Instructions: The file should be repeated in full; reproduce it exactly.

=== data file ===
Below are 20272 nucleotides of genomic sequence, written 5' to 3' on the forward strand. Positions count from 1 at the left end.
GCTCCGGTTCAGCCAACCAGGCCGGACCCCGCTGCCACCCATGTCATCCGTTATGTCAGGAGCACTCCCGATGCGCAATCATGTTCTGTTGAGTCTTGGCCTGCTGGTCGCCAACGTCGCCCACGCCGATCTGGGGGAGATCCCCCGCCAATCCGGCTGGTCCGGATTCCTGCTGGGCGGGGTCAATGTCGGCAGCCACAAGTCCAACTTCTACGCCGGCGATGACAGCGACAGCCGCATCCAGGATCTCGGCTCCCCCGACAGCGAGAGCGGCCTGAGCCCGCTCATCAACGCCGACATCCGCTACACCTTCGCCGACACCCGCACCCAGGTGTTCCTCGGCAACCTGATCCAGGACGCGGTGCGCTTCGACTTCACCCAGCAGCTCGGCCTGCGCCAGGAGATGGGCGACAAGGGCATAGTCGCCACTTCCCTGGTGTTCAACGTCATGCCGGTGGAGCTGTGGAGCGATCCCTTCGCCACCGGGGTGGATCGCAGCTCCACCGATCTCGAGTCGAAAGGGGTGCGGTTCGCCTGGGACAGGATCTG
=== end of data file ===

Below are 20272 nucleotides of genomic sequence, written 5' to 3' on the forward strand. Positions count from 1 at the left end.
GCTCCGGTTCAGCCAACCAGGCCGGACCCCGCTGCCACCCATGTCATCCGTTATGTCAGGAGCACTCCCGATGCGCAATCATGTTCTGTTGAGTCTTGGCCTGCTGGTCGCCAACGTCGCCCACGCCGATCTGGGGGAGATCCCCCGCCAATCCGGCTGGTCCGGATTCCTGCTGGGCGGGGTCAATGTCGGCAGCCACAAGTCCAACTTCTACGCCGGCGATGACAGCGACAGCCGCATCCAGGATCTCGGCTCCCCCGACAGCGAGAGCGGCCTGAGCCCGCTCATCAACGCCGACATCCGCTACACCTTCGCCGACACCCGCACCCAGGTGTTCCTCGGCAACCTGATCCAGGACGCGGTGCGCTTCGACTTCACCCAGCAGCTCGGCCTGCGCCAGGAGATGGGCGACAAGGGCATAGTCGCCACTTCCCTGGTGTTCAACGTCATGCCGGTGGAGCTGTGGAGCGATCCCTTCGCCACCGGGGTGGATCGCAGCTCCACCGATCTCGAGTCGAAAGGGGTGCGGTTCGCCTGGGACAGGATCTG